The BIS rarely comments publicly on its gold banking activities, but its first use of gold swaps was considered important enough to cause the bank to give some background information to the Financial Times for an article published on July 29, 2010, coinciding with publication of the bank’s 2009-10 annual report. The general manager of the BIS at the time, Jaime Caruana, said the gold swaps were "regular commercial activities" for the bank, and he confirmed that they were all carried out with commercial banks and so did not involve other central banks.
Hence it is likely that the BIS' recent level of gold swaps is the greatest use of them by the BIS for at least 20 years. It also seems likely that the swaps are still made entirely with commercial banks because the BIS annual report has never disclosed a gold swap between the BIS and a major central bank.
The swap transactions potentially create a mismatch at the BIS, which conceivably ends up being long unallocated gold (the gold held in BIS sight accounts at major central banks) and short allocated gold (the gold required to be returned to swap counterparties). This possible mismatch has not been reported by the BIS.
The table below reports the estimated swap levels since August 2018. It can readily be seen that the BIS is actively involved in trading gold swaps and other gold derivatives with changes from month to month reported in excess of 100 tonnes in this period.
Table B - Swaps estimated by GATA from monthly statements of account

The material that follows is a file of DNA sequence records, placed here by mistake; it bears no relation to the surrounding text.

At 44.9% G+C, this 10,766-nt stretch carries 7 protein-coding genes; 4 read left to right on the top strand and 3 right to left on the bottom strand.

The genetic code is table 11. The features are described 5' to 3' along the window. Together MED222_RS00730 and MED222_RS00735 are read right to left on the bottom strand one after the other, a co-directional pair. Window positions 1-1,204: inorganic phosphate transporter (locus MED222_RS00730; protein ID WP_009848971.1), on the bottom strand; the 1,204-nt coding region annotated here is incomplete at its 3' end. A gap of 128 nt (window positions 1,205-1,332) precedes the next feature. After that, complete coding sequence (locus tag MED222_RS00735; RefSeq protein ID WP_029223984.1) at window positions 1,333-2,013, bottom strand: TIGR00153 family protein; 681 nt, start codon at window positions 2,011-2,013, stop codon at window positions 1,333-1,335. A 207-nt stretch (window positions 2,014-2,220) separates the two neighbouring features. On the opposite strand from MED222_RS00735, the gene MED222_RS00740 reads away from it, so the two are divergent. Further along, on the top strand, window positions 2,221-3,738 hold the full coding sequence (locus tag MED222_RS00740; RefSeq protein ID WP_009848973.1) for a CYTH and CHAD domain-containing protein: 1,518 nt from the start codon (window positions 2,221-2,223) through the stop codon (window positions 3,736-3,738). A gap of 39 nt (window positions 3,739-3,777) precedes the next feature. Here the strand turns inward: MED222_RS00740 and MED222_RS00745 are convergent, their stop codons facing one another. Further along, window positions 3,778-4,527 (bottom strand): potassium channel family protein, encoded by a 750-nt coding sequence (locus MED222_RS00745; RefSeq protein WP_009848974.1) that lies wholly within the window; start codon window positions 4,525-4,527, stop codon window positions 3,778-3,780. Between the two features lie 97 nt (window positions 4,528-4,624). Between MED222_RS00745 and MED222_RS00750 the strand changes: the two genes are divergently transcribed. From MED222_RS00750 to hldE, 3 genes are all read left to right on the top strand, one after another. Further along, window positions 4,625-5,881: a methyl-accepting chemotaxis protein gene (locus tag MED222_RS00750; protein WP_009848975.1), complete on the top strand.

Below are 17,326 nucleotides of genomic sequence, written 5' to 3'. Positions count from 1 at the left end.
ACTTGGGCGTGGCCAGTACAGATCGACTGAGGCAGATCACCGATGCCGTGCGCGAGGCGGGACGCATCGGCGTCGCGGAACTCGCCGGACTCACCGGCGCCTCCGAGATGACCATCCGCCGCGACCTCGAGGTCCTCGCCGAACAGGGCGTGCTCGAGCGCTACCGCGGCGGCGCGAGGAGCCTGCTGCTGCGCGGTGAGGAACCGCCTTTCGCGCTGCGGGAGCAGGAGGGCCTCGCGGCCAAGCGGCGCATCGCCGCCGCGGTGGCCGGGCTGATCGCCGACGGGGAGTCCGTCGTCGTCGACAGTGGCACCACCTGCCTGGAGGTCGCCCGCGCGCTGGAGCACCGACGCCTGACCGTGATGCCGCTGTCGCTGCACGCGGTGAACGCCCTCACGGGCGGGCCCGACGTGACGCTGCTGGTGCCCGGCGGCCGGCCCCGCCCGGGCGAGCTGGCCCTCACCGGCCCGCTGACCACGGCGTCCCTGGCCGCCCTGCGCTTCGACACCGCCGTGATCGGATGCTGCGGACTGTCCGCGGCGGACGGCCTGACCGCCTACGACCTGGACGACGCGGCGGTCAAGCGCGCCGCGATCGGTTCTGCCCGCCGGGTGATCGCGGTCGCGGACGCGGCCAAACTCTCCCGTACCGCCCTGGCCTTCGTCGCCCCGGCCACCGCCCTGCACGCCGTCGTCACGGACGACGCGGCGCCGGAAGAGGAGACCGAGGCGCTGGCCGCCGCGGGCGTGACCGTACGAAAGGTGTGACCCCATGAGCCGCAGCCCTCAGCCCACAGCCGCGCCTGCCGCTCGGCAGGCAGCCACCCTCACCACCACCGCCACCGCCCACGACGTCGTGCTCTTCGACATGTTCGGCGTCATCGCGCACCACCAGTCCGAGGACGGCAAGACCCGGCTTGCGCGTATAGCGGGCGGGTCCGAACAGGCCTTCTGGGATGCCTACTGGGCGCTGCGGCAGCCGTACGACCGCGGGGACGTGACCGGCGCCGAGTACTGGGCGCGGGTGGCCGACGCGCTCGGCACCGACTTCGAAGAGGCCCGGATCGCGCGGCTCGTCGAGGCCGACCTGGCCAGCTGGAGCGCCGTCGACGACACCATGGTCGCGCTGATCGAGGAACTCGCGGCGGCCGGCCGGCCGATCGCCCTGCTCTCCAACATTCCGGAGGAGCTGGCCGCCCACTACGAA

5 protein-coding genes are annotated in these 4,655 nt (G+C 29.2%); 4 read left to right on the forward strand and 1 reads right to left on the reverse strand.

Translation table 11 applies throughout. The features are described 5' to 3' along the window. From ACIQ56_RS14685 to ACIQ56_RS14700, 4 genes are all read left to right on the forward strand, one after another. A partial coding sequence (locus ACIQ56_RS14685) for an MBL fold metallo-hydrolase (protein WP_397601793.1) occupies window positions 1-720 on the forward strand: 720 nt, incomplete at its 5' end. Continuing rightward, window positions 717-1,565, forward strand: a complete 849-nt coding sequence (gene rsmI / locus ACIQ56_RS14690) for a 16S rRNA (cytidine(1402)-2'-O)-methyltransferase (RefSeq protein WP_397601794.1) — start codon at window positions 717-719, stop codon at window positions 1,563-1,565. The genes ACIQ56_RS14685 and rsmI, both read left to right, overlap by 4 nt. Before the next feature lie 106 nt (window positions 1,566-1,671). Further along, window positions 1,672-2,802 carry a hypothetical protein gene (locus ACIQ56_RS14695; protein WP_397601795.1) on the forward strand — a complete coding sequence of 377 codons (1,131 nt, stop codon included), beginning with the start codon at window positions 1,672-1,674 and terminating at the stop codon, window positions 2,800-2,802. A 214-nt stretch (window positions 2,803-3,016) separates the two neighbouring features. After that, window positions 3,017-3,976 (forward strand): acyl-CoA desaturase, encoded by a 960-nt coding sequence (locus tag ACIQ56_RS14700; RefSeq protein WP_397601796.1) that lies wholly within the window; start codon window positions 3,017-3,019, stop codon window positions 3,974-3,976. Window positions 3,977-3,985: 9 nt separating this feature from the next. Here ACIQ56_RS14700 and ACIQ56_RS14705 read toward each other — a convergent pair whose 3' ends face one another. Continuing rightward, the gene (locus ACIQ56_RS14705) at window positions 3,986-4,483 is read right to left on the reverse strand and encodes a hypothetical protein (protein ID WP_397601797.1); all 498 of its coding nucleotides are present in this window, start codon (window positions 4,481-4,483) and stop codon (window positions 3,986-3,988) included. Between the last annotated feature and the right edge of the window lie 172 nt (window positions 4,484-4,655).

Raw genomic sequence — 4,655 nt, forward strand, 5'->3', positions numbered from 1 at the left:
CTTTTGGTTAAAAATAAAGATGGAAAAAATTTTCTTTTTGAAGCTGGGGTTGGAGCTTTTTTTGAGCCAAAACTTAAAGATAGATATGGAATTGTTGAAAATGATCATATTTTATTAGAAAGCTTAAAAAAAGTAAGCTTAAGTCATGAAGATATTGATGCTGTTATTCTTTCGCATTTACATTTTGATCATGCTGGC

& year in tonnes
Jul-20 ..... / 474
Jun-20 .... / 391
May-20 .... / 412
Apr-20 .... / 328
Mar-20 .... / 326*
Feb-20 .... / 326
Jan-20 .... / 320
Dec-19 .... / 313
Nov-19 .... / 250
Oct-19 .... / 186
Sep-19 .... / 128
Aug-19 .... / 162
Jul-19 ..... / 95
Jun-19 .... / 126
May-19 .... / 78
Apr-19 ..... / 88
Mar-19 .... / 175
Feb-19 .... / 303
Jan-19 .... / 247
Dec-18 .... / 275
Nov-18 .... / 308
Oct-18 .... / 372
Sep-18 .... / 238
Aug-18 .... / 370
* The estimate originally reported by GATA was 332 tonnes, but the BIS annual report states 326 tonnes. It is believed that this difference arose because the gold price used to calculate the GATA estimate was lower than the price used by the BIS. GATA uses gold prices quoted by USAGold.com to estimate the level of gold swaps held by the BIS at month-ends.
As noted already, the BIS in recent times has refused to explain the reasons for its activities in the gold market, nor for whom the bank is acting:
Despite this reticence the BIS is almost certainly acting on behalf of central banks in taking out these swaps, as central banks are the BIS’ owners and control its Board of Directors.
This refusal to explain prompts some observers to believe that the BIS acts as an agent for central banks intervening surreptitiously in the gold and currency markets, providing those central banks with access to gold as well as protection from exposure of their interventions.
One possibility is that the swaps provide a mechanism for bullion banks to return gold originally lent to them by central banks to cover possible shortfalls of gold. Some commentators on the gold market have suggested for some time that a portion of the gold held by exchange-traded funds and managed by bullion banks is sourced directly from central banks.
Robert Lambourne is a retired business executive in the United Kingdom who consults with GATA about the involvement of the Bank for International Settlements in the gold market.